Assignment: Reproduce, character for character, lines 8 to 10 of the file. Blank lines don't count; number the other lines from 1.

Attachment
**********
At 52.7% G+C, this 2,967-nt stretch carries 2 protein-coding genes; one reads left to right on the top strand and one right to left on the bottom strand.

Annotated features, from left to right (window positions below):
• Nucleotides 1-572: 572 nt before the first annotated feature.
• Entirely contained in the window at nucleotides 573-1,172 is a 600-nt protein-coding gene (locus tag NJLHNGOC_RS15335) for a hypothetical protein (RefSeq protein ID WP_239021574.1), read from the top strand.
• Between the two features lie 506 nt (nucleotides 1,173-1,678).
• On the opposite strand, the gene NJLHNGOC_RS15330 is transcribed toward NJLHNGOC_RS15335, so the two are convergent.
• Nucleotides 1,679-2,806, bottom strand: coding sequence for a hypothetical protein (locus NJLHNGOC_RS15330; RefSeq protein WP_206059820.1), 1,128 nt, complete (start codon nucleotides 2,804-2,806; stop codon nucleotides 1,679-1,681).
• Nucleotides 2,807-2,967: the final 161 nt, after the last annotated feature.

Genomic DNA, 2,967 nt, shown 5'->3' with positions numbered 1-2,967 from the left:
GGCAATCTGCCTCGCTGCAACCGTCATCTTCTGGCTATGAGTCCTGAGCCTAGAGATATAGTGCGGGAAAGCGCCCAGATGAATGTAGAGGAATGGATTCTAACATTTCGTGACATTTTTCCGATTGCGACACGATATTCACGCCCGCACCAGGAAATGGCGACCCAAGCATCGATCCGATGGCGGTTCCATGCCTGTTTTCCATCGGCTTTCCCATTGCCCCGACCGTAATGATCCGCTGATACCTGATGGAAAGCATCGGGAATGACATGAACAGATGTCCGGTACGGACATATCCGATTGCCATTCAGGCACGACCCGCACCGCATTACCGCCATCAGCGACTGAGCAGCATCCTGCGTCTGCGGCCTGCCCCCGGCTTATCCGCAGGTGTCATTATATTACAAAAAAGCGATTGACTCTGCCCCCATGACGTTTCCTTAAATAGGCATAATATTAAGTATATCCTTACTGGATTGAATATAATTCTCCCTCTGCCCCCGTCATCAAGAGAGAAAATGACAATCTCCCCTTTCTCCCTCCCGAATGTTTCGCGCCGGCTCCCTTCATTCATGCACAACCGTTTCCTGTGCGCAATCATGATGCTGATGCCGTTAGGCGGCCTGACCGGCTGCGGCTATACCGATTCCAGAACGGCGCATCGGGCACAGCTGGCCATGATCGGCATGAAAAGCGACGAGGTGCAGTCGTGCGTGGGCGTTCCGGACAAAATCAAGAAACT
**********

• Nucleotides 2,807-2,967: the final 161 nt, after the last annotated feature.

Genomic DNA, 2,967 nt, shown 5'->3' with positions numbered 1-2,967 from the left:
GGCAATCTGCCTCGCTGCAACCGTCATCTTCTGGCTATGAGTCCTGAGCCTAGAGATATAGTGCGGGAAAGCGCCCAGATGAATGTAGAGGAATGGATTCTAACATTTCGTGACATTTTTCCGATTGCGACACGATATTCACGCCCGCACCAGGAAATGGCGACCCAAGCATCGATCCGATGGCGGTTCCATGCCTGTTTTCCATCGGCTTTCCCATTGCCCCGACCGTAATGATCCGCTGATACCTGATGGAAAGCATCGGGAATGACATGAACAGATGTCCGGTACGGACATATCCGATTGCCATTCAGGCACGACCCGCACCGCATTACCGCCATCAGCGACTGAGCAGCATCCTGCGTCTGCGGCCTGCCCCCGGCTTATCCGCAGGTGTCATTATATTACAAAAAAGCGATTGACTCTGCCCCCATGACGTTTCCTTAAATAGGCATAATATTAAGTATATCCTTACTGGATTGAATATAATTCTCCCTCTGCCCCCGTCATCAAGAGAGAAAATGACAATCTCCCCTTTCTCCCTCCCGAATGTTTCGCGCCGGCTCCCTTCATTCATGCACAACCGTTTCCTGTGCGCAATCATGATGCTGATGCCGTTAGGCGGCCTGACCGGCTGCGGCTATACCGATTCCAGAACGGCGCATCGGGCACAGCTGGCCATGATCGGCATGAAAAGCGACGAGGTGCAGTCGTGCGTGGGCGTTCCGGACAAAATCAAGAAACT